Liberal Democrat MPs will not attend Parliament to discuss the EU Referendum Bill, Chief Secretary to the Treasury Danny Alexander has said.
The Lib Dem Minister said Conservative MP James Wharton’s Private Member’s Bill, which could pave the way for a referendum on the UK’s membership in Europe, was a “parliamentary stunt”.
Prime Minister David Cameron has backed Mr Wharton’s Bill with Tory MPs expected to be under orders to support the legislation, which will be debated in the House of Commons on Friday.
Labour MPs are expected to ignore the Bill.
And Mr Alexander, when asked what the Lib Dems will do on Friday, told the BBC yesterday: “We set out our position on this repeatedly in Parliament.
“I think this is a sort of parliamentary stunt. We are not going to be there. I will be in my constituency working hard for the people of the Highlands, as I do almost every Friday.
“I am sure that’s the right choice given what’s going on in Parliament on Friday.”
Mr Alexander told BBC One’s The Andrew Marr Show he disagreed with Mr Wharton’s Bill and said legislation was already in place to deal with the issue of the UK’s European Union membership.
He said: “I voted for the legislation this Government brought forward, which for the first time will guarantee a referendum takes place whenever there is a further change in the European treaties that affect Britain.
“That Bill guarantees a referendum will take place if there are future treaty changes. That’s what we promised in our manifesto.
“I think what’s wrong with this (James Wharton’s Bill) is the idea that we should somehow be wasting our influence in Europe going after nation-specific repatriation rather than using our influence in Europe to build up the European economy, to support measures that will improve job creation and growth prospects across Europe – as we know from the eurozone that’s what’s knocking our economy back so much.”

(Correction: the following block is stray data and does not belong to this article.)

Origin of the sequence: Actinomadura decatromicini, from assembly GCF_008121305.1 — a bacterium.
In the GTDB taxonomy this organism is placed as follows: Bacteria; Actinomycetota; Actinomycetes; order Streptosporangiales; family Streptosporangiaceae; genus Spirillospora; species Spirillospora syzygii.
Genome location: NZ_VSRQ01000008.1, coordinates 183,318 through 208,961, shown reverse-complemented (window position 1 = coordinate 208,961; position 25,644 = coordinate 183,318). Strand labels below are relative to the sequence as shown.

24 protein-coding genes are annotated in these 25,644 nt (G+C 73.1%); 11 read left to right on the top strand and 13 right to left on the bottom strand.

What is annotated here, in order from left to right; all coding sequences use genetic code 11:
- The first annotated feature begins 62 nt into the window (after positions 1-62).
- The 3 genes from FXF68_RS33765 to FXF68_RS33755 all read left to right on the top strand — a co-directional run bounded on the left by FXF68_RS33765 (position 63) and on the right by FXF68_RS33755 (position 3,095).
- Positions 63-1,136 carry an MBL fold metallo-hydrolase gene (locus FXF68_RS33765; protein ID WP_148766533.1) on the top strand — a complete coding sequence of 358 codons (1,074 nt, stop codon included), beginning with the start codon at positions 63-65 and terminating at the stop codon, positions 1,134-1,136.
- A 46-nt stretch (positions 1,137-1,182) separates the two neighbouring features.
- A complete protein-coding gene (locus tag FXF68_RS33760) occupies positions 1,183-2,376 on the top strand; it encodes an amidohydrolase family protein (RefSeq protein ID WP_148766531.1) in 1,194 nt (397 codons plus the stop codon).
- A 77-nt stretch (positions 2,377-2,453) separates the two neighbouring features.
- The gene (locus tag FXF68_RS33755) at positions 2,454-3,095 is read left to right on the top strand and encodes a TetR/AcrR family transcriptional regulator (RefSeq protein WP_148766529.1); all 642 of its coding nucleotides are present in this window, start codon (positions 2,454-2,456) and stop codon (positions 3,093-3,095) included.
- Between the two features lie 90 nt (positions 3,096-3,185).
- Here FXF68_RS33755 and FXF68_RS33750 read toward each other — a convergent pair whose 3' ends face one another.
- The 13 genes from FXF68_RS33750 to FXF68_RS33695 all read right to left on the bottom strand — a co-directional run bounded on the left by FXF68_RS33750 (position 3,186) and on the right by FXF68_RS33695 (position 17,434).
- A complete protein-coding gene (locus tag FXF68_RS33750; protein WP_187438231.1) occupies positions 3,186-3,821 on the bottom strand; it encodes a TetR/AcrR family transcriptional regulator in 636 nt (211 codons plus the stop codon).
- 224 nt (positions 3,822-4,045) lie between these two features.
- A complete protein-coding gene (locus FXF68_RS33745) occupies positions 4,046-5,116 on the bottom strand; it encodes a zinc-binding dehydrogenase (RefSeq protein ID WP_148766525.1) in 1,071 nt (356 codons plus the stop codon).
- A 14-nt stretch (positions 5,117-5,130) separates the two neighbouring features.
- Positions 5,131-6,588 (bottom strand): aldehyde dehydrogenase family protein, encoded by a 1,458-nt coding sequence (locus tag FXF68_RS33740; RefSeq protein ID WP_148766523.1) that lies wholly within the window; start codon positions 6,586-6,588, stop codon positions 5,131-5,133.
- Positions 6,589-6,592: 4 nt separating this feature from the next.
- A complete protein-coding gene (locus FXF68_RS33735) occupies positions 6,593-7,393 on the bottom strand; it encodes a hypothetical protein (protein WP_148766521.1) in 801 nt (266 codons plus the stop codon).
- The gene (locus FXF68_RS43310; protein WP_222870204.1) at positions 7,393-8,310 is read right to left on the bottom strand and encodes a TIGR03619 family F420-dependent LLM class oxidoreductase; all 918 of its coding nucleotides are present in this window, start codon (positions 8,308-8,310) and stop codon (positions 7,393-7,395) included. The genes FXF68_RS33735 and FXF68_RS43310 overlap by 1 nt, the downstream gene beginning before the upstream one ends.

Referring to the role of the UK Independence Party Mr Alexander added: “I think most people in this country recognise that our membership of the European Union – the jobs, the trade, the growth – the security that provides is vitally important to this country, not just now but for many decades to come.
“I am quite confident in that argument. Ukip will come and Ukip will go but what matters is Britain stays a full member of the European Union, that we have a referendum as and when a major treaty change takes place but we don’t try and conjure one up out of nothing for domestic political reasons.”
Shadow cabinet member Chuka Umunna said Labour would only commit to a referendum if there was a further shift of UK powers to Europe.
He told Sky News: “We are not getting involved in what is basically an internal debate to the Conservative Party. We won’t be there. I will be in my constituency on the day – I know many other Labour MPs will as well.
“We’ve been clear we need to reform the European Union. And if there is a proposal to see a further shift of powers towards Europe, of course there should be a referendum.
“But the simple fact is if you look at the latest survey of what are the most important issues that people identify to the UK today, just two per cent of people say it’s Europe.”
He added: “This is a repeat of the early 90s.”
Stockton South Tory MP Mr Wharton told Sky News that Labour leader Ed Miliband is “too weak to lead his party” on the EU referendum issue.
Mr Wharton said the Bill should reach report stage by November and pass through the House of Commons, but he was unsure what the House of Lords will do.